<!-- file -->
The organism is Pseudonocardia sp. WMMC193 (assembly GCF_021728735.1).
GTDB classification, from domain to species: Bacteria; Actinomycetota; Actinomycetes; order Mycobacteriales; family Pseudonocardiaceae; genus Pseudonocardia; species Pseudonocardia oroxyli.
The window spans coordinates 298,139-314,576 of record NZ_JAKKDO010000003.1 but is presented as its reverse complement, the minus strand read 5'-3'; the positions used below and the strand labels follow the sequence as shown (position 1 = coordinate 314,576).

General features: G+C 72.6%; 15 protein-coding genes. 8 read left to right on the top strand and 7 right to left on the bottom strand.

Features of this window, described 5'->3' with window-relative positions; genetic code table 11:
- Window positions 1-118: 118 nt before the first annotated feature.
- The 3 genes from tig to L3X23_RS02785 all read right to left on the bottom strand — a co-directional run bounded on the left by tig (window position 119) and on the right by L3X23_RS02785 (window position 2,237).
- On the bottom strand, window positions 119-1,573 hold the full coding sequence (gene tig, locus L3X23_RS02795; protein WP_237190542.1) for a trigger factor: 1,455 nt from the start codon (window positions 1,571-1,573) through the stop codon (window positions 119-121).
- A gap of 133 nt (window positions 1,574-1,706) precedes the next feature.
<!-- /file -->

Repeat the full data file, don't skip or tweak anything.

The organism is Pseudonocardia sp. WMMC193 (assembly GCF_021728735.1).
GTDB classification, from domain to species: Bacteria; Actinomycetota; Actinomycetes; order Mycobacteriales; family Pseudonocardiaceae; genus Pseudonocardia; species Pseudonocardia oroxyli.
The window spans coordinates 298,139-314,576 of record NZ_JAKKDO010000003.1 but is presented as its reverse complement, the minus strand read 5'-3'; the positions used below and the strand labels follow the sequence as shown (position 1 = coordinate 314,576).

General features: G+C 72.6%; 15 protein-coding genes. 8 read left to right on the top strand and 7 right to left on the bottom strand.

Features of this window, described 5'->3' with window-relative positions; genetic code table 11:
- Window positions 1-118: 118 nt before the first annotated feature.
- The 3 genes from tig to L3X23_RS02785 all read right to left on the bottom strand — a co-directional run bounded on the left by tig (window position 119) and on the right by L3X23_RS02785 (window position 2,237).
- On the bottom strand, window positions 119-1,573 hold the full coding sequence (gene tig, locus L3X23_RS02795; protein WP_237190542.1) for a trigger factor: 1,455 nt from the start codon (window positions 1,571-1,573) through the stop codon (window positions 119-121).
- A gap of 133 nt (window positions 1,574-1,706) precedes the next feature.